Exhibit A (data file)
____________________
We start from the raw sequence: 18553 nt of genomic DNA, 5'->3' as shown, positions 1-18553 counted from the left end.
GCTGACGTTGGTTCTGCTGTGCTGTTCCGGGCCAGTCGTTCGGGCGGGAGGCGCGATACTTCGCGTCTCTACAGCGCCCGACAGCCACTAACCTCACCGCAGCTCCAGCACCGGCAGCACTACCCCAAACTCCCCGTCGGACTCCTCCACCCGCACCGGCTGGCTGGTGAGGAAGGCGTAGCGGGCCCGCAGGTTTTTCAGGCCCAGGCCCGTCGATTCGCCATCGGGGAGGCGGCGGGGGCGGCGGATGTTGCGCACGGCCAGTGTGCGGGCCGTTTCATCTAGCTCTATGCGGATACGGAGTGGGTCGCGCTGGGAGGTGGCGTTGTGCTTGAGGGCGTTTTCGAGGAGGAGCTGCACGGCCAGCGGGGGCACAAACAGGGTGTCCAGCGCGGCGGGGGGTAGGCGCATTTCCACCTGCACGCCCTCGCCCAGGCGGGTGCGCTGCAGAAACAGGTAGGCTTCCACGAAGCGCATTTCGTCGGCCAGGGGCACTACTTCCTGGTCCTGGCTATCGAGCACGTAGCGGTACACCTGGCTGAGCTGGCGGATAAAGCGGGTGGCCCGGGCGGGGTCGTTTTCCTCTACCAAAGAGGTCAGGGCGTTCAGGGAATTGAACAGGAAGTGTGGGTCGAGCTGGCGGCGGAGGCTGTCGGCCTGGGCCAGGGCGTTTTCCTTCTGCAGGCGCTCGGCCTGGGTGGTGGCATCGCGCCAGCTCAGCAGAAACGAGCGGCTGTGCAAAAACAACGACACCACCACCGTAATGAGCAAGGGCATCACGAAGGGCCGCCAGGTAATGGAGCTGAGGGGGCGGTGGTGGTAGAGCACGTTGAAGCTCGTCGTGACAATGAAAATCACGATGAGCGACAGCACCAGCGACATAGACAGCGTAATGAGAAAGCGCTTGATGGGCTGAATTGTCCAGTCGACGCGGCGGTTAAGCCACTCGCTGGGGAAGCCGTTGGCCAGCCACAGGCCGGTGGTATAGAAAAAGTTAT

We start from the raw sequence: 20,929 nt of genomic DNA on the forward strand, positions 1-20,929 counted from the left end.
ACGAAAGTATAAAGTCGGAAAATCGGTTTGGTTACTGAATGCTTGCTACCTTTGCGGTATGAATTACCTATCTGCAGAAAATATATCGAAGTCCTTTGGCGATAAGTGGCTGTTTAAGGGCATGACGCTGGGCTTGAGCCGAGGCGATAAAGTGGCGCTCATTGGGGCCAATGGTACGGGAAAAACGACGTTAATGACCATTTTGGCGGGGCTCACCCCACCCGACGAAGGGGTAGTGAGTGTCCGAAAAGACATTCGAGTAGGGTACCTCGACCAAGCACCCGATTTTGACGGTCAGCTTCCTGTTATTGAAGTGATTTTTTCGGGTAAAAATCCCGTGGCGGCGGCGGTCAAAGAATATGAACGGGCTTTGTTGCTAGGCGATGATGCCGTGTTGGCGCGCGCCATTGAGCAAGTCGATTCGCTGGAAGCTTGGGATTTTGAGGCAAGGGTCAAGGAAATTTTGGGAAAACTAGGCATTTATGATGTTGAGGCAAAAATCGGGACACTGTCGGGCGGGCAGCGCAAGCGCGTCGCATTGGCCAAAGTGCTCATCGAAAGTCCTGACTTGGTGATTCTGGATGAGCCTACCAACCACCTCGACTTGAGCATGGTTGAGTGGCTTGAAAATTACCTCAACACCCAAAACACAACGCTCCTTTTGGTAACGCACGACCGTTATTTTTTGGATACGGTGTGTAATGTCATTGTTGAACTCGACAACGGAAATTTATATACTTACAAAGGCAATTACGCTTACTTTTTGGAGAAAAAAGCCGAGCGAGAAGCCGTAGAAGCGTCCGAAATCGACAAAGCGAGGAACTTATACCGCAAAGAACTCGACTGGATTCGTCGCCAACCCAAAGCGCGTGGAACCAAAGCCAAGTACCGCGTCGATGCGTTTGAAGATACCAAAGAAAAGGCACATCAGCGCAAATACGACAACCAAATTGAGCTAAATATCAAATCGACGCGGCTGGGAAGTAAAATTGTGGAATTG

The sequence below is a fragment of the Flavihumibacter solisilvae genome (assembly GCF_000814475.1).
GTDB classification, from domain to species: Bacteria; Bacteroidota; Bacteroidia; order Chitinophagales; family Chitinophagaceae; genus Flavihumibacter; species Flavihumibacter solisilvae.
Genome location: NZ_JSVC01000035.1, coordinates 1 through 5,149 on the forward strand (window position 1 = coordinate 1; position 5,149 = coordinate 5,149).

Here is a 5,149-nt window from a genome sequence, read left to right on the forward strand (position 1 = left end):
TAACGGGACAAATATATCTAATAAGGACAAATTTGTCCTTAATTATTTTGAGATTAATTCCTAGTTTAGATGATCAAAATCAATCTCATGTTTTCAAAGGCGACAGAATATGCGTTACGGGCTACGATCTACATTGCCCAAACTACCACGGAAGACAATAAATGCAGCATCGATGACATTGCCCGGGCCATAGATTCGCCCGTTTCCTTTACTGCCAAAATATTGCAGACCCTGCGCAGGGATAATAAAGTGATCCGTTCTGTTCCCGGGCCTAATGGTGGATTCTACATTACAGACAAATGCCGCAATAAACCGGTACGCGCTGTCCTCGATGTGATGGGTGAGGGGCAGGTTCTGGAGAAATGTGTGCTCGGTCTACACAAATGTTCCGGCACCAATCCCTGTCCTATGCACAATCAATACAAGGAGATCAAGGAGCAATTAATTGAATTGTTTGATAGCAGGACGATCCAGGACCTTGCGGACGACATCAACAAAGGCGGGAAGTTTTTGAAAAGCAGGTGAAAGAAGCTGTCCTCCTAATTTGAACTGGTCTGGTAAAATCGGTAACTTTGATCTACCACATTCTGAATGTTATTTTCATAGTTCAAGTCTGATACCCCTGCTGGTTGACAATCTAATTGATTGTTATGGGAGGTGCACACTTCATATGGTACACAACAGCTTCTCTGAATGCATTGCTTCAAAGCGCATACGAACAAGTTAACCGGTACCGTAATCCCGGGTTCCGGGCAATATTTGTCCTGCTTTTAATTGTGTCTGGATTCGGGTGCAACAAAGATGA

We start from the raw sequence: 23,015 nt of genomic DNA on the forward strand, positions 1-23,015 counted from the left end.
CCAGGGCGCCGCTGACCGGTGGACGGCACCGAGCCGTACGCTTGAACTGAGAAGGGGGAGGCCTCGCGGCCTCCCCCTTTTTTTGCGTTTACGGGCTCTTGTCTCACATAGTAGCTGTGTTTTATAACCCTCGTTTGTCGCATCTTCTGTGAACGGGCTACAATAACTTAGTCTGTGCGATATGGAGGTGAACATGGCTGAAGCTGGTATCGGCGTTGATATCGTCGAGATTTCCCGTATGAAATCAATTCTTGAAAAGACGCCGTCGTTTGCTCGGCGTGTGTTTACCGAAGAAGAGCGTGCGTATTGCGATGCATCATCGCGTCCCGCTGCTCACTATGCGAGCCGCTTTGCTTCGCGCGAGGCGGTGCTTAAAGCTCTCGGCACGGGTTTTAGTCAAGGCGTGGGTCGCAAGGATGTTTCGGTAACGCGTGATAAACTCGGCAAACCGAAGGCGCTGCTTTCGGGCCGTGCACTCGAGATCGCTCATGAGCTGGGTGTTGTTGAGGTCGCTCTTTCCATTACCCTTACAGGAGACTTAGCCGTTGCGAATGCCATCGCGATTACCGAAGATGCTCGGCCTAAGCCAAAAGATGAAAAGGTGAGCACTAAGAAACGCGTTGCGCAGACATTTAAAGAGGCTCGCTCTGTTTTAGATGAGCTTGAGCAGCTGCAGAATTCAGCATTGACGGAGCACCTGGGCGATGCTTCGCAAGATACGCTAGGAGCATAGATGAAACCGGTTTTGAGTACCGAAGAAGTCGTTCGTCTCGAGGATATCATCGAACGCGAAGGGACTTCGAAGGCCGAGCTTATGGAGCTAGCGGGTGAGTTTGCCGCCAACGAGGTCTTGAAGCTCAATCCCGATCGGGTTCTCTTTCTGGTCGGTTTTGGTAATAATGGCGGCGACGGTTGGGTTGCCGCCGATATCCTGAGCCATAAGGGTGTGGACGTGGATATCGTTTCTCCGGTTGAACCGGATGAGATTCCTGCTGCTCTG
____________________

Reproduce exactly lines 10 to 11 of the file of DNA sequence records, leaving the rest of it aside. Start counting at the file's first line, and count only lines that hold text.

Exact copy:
We start from the raw sequence: 23,015 nt of genomic DNA on the forward strand, positions 1-23,015 counted from the left end.
CCAGGGCGCCGCTGACCGGTGGACGGCACCGAGCCGTACGCTTGAACTGAGAAGGGGGAGGCCTCGCGGCCTCCCCCTTTTTTTGCGTTTACGGGCTCTTGTCTCACATAGTAGCTGTGTTTTATAACCCTCGTTTGTCGCATCTTCTGTGAACGGGCTACAATAACTTAGTCTGTGCGATATGGAGGTGAACATGGCTGAAGCTGGTATCGGCGTTGATATCGTCGAGATTTCCCGTATGAAATCAATTCTTGAAAAGACGCCGTCGTTTGCTCGGCGTGTGTTTACCGAAGAAGAGCGTGCGTATTGCGATGCATCATCGCGTCCCGCTGCTCACTATGCGAGCCGCTTTGCTTCGCGCGAGGCGGTGCTTAAAGCTCTCGGCACGGGTTTTAGTCAAGGCGTGGGTCGCAAGGATGTTTCGGTAACGCGTGATAAACTCGGCAAACCGAAGGCGCTGCTTTCGGGCCGTGCACTCGAGATCGCTCATGAGCTGGGTGTTGTTGAGGTCGCTCTTTCCATTACCCTTACAGGAGACTTAGCCGTTGCGAATGCCATCGCGATTACCGAAGATGCTCGGCCTAAGCCAAAAGATGAAAAGGTGAGCACTAAGAAACGCGTTGCGCAGACATTTAAAGAGGCTCGCTCTGTTTTAGATGAGCTTGAGCAGCTGCAGAATTCAGCATTGACGGAGCACCTGGGCGATGCTTCGCAAGATACGCTAGGAGCATAGATGAAACCGGTTTTGAGTACCGAAGAAGTCGTTCGTCTCGAGGATATCATCGAACGCGAAGGGACTTCGAAGGCCGAGCTTATGGAGCTAGCGGGTGAGTTTGCCGCCAACGAGGTCTTGAAGCTCAATCCCGATCGGGTTCTCTTTCTGGTCGGTTTTGGTAATAATGGCGGCGACGGTTGGGTTGCCGCCGATATCCTGAGCCATAAGGGTGTGGACGTGGATATCGTTTCTCCGGTTGAACCGGATGAGATTCCTGCTGCTCTG